Q I just bought a Samsung washing machine that uses silver nano-particles to kill the bacteria on clothes without hot water, but I heard that it might not be very eco-friendly. Should I return it?
A Nano. The prefix is everywhere in science and tech circles these days, and, no, the discussion has nothing to do with those mini-iPods in everyone's pockets or Mork & Mindy scripts. Nanotechnology, in case you're not up to speed, essentially creates and manipulates molecules or atoms that are 1 billionth of a metre in size (that's 100,000 times smaller than the width of a human hair follicle).
Industry swears nano-mania will soon revolutionize everything from makeup to electronics, but critics say it's the next GMO, and cautionary lessons should be learned from our experience with GE seeds.
So where does your clothes washer fit into all this? Some manufacturers are using nano forms of silver, like Samsung's SilverCare washing machine which release over "100 quadrillion silver ions to sanitize clothing without the need for hot water or bleach." The claim is that since that silver kills 99.9 per cent of bacteria on your clothes without those two eco no-no's, it's more environmentally friendly than other machines. Of course, if you don't launder with hot water or bleach anyway, it really offers no ecological advantage, but that's beside the point.
The problem is that silver is considered a water pollutant and has been found to cause significant reproductive damage in Californian marine life. Lab research on nano-silver in particular has found it highly cytotoxic ( toxic to cells). It's certainly considered a contaminant in Toronto's sewers, and photo processing shops have to filter it out of their wastewater.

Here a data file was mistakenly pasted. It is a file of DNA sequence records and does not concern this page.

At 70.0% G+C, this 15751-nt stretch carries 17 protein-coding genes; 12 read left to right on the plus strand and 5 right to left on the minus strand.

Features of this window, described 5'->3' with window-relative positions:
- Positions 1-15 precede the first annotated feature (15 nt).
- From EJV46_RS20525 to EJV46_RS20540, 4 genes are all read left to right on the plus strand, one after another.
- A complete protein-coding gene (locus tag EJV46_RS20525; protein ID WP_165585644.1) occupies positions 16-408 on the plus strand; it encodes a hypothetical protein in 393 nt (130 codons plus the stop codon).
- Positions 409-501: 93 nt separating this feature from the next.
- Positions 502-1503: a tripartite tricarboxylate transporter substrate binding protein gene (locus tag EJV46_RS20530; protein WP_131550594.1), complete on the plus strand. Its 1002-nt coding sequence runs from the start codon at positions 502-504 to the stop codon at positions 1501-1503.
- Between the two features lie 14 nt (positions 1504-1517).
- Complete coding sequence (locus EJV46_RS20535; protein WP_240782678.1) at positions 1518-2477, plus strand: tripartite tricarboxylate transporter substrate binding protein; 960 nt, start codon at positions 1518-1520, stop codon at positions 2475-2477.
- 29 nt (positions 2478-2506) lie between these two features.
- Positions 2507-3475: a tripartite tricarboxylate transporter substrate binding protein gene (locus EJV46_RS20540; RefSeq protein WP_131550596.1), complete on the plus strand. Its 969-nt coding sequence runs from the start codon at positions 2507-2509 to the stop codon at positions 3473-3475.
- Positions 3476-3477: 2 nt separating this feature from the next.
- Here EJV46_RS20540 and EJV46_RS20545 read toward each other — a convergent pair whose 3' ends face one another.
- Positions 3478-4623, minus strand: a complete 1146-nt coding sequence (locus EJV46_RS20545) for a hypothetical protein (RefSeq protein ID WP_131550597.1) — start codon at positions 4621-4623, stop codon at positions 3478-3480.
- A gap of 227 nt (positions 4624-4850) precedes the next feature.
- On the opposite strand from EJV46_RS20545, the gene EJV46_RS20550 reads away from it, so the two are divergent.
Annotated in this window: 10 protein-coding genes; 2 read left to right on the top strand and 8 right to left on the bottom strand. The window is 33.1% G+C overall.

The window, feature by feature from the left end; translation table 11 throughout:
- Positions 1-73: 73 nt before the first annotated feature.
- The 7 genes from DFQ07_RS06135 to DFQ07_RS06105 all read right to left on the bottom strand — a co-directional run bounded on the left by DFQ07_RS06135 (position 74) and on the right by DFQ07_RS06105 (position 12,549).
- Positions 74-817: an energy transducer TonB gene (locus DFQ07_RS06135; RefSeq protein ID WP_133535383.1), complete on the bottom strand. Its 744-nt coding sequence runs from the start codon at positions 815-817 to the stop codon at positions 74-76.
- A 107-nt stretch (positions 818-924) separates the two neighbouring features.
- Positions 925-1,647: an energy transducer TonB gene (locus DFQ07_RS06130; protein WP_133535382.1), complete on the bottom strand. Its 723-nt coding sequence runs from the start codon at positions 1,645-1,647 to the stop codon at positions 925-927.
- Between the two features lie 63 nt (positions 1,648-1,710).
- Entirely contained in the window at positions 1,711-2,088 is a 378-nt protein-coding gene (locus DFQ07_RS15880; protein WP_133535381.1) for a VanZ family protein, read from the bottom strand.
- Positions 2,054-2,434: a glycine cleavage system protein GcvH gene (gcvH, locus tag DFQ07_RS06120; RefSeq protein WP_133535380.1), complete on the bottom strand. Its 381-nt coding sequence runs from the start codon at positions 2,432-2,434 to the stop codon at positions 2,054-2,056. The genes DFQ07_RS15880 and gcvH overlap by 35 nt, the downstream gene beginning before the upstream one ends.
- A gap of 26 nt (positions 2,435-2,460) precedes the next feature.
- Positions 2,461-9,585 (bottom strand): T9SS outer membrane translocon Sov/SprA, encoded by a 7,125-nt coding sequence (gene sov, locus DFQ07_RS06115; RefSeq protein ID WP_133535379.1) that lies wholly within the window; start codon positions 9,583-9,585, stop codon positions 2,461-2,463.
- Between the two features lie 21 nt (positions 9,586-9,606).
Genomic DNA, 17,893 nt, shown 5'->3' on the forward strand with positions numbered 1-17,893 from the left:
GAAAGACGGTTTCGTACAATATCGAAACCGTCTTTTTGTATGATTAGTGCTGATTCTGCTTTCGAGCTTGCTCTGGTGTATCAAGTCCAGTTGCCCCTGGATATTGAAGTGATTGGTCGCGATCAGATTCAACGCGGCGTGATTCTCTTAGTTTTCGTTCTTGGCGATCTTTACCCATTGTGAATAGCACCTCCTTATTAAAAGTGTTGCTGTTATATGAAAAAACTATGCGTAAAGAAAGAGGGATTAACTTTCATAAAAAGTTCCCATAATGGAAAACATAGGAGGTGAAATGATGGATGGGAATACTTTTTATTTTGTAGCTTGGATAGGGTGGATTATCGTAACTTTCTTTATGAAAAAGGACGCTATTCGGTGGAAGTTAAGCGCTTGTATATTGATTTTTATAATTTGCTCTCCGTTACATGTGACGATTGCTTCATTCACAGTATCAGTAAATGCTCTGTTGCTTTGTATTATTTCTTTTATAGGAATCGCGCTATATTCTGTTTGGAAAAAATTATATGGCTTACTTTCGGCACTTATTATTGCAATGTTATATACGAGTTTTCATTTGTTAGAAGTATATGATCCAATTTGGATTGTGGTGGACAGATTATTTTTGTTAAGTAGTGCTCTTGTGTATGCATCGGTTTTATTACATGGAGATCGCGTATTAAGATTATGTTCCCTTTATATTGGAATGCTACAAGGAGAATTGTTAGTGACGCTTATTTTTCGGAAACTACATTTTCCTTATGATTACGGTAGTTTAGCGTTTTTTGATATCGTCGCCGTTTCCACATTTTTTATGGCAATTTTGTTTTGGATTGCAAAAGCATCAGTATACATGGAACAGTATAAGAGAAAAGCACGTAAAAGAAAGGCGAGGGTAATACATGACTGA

No one's really sure what the impact of a flood of nano-silver on, say, Lake Ontario, would be if we all switched to silver washing machines, and really, do you want to be part of that mass experiment?
The possibilities have raised enough eyebrows to get the U.S. Environmental Protection Agency to force Samsung to register its machine as a pesticide. No word on whether Canada's Pest Management Regulatory Agency will do the same. Environment Canada's new substances division says the ministry (and its international allies) is trying to get a handle on how to assess and monitor nanotechnology's impact on the environment but is far from figuring that out.
In the meantime, the teensy-weensy silver particles aren't just floating in your wash water. Manufacturers are embedding them in antibacterial socks, underwear, toothbrushes, baby bottles, spatulas, plastic food containers and at least 200 other consumer products. You can find a directory of these products, including the silver kind, at Nanotechproject.org.
Interestingly, the U.S.-based Natural Resources Defense Council says one company, Sharper Image has removed any mention of its antibacterial nanosilver content from several of its products, including plastic food containers, slippers and socks, to avoid the bad press building around the tech.
Yes, silver's been used to kill germs for ages. In fact, many hospitals use silver-impregnated bandages on wounds, and alt-health circles swear by silver-imbued tinctures as a potent antibacterial tool. But swallowing a few millilitres of the stuff when you get sick and using nano-silver in your laundry softener, toothpaste and countless consumer products are entirely different scenarios.
The question is, can nanotech be earth-friendly? Hard to say, but the Woodrow Wilson International Center (which co-produced the nanotech directory mentioned above) runs an initiative called GreenNano that aims to encourage environmentally responsible nanotech. Whether it will succeed, and whether government can catch up to the technology in time to adequately control the nano tsunami is about as predictable as Mork & Mindy's rating collapse.
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